AFRICA'S TOP 10 STORIES:
SOUTH AFRICA’S AUTOMOTIVE INDUSTRY BENEFITS FROM A NEW ‘AUTOMOTIVE CITY’
September saw noteworthy developments for South Africa’s automotive industry. Construction has begun on the R3.4 billion Tshwane Automotive Special Economic Zone (TASEZ) in Pretoria. SEZ is an initiative by the South African government to reposition the country in the world economy. This SEZ will see the development of the first automotive city in Africa, with job creation expected to increase during construction, as well as following the completion of the project. Interest has soared in this initiative with companies such as Ford committing to setting up operations within the SEZ.
Concurrently, Ford South Africa has announced the upgrade of its wheel and tire facility at its assembly plant in Pretoria. This upgrade will enhance Ford’s production process whilst ensuring the assembly plant is efficient, reducing cycle times and improving capacity. The new location of the facility will also improve production flow due to its proximity to the assembly line.
Source: National Automotive Industry Association of South Africa, 2020; Deloitte, 2019
EGYPT’S TRANSPORT NETWORK GETS AN UPGRADE WITH THE IMPLEMENTATION OF BUS AND TRAIN PROJECTS
In September a multitude of new projects have been initiated in Egypt, which will significantly modernise the country’s transport network. The Egyptian government has signed a contract with RATP Group, a French public transport operator, to operate the third Cairo Metro line. This forms part of the government’s plan to upgrade urban transportation within Cairo.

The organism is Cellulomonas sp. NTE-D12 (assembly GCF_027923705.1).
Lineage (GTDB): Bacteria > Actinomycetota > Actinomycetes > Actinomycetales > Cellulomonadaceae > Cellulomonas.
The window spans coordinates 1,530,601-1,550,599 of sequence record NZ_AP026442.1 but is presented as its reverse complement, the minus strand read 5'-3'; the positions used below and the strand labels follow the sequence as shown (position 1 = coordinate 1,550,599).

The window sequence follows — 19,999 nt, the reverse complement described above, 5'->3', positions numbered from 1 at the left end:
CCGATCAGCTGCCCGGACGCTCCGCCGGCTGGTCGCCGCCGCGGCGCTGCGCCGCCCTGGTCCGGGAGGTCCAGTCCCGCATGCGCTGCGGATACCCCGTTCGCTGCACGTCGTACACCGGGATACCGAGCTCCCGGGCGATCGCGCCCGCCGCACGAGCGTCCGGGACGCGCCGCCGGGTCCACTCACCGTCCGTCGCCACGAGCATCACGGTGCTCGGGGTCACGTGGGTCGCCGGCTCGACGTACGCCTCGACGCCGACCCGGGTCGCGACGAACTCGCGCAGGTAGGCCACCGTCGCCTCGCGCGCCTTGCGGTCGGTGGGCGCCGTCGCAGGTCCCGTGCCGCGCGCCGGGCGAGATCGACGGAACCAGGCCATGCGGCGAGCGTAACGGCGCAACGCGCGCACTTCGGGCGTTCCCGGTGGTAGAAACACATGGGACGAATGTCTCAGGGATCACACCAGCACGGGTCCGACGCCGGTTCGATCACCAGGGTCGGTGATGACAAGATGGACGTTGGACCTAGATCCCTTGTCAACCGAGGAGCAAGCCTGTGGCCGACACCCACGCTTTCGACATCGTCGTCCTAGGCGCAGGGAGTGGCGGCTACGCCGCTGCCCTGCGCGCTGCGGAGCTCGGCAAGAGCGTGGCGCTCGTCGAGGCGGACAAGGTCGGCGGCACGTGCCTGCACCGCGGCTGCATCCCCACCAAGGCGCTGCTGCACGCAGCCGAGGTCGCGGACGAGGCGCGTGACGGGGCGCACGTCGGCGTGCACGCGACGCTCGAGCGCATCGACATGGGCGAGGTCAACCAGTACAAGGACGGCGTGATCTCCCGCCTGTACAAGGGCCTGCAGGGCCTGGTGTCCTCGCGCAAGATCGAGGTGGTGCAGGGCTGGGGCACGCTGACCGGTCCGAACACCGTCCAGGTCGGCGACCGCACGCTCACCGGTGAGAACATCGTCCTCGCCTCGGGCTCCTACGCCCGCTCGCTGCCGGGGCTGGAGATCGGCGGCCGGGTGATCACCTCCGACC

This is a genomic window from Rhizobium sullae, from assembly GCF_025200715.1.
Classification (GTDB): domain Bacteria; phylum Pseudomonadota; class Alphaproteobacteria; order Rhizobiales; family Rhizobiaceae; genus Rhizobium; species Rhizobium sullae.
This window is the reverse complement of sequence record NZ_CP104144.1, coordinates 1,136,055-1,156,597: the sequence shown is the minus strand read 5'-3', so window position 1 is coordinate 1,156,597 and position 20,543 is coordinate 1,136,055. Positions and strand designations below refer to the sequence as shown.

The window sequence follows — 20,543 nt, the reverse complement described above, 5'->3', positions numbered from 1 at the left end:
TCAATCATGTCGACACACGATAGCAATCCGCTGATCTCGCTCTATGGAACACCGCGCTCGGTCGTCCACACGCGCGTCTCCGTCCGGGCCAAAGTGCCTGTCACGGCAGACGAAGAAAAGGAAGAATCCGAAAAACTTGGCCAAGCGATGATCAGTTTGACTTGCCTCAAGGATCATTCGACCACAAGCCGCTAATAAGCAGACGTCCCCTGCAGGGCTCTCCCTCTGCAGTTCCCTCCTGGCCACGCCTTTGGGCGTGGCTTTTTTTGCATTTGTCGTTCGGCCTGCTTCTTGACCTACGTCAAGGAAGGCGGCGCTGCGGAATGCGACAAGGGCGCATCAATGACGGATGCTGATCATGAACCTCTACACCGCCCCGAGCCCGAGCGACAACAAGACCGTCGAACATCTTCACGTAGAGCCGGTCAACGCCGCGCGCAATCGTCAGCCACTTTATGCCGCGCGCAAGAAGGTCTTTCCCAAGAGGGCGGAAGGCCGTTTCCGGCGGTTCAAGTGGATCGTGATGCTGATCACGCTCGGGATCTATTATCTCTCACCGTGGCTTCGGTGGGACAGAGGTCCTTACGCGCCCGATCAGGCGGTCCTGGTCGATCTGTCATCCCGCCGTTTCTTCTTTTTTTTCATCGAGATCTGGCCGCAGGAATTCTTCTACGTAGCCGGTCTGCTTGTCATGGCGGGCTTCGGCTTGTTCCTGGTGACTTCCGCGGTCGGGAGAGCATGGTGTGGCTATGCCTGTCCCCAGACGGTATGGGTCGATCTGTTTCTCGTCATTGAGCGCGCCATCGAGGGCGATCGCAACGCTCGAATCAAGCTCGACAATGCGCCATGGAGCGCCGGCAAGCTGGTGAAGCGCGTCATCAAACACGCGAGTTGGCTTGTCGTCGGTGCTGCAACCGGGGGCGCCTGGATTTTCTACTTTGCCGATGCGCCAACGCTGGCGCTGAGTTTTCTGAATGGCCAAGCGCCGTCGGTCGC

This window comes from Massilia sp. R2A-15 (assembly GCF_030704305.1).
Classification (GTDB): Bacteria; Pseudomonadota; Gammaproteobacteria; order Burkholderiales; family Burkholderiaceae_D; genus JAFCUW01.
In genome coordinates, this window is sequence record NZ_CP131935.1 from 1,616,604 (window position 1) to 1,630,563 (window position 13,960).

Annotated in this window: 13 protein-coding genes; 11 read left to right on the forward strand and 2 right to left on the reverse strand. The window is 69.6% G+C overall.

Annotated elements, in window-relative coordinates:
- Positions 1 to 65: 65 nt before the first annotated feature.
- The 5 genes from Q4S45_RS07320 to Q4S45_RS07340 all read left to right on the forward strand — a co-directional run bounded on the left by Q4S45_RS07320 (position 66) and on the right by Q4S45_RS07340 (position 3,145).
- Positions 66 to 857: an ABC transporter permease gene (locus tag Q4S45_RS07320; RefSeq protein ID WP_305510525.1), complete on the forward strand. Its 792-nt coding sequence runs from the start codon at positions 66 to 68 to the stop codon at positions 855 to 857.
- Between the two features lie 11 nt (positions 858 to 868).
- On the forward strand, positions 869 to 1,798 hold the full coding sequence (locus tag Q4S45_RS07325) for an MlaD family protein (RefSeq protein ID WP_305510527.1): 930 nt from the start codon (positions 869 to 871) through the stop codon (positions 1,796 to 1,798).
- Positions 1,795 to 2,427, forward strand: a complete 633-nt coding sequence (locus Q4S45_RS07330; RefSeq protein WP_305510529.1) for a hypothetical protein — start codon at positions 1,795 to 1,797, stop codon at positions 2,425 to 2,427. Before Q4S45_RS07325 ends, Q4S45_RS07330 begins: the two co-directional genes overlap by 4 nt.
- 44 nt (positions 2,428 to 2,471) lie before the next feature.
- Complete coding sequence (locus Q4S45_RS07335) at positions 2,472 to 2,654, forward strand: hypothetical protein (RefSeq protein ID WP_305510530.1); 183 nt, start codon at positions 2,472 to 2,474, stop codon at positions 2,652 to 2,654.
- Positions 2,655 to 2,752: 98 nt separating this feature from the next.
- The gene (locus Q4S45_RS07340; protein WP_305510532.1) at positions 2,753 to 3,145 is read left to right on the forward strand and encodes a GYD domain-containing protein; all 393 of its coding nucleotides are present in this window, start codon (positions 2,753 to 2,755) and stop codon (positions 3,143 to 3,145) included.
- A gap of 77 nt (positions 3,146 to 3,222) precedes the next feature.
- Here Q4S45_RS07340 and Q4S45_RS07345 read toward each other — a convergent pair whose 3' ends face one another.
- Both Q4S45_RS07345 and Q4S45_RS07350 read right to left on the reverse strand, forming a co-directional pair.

Additionally, Egypt’s Ministry of Transport plans to introduce a Bus Rapid Transit (BRT) system in Greater Cairo’s Ring Road. The BRT project will see the construction of BRT bus stations and car parks along the road, increasing convenience for passengers. The BRT lines will also connect to selected metro lines, streamlining the transport network for passengers in Cairo and improving the city’s public transport.
The implementation of the Ain Sokhna-El Alamein high-speed train project has also begun. This will cost US$9 billion and encompass 543km from Ain Sokhna to El Alamein, further bolstering Egypt’s transport infrastructure.
Public transport in rush hour, Cairo, Egypt. Egypt’s new transportation project will feature the construction of BRT bus stations and car parks along the city’s Ring Road. The BRT special lines will also be connected with the third metro line at Adly Mansour Station. Image courtesy: Kylie G/Flickr
ORANGE BUSINESS SERVICES, DE BEERS AND MICROSOFT MOVE SOUTH AFRICA’S MINING SECTOR FURTHER INTO THE DIGITAL SPACE
South Africa’s mining sector continues to innovate with the introduction of new technologies in September. Orange Business Services and De Beers Marine South Africa, a division of De Beers mining, have installed and tested a customised Internet of Things (IoT) solution to provide geofencing in maintaining safe working distances for crew on its marine diamond operations. The technology was initially piloted on MV Mafuta, the largest offshore diamond-mining vessel, off the coast of Namibia. The Orange IoT solution provides miners with Bluetooth low-energy locators and precision crew-locator sensors, which increases safety for marine diamond miners.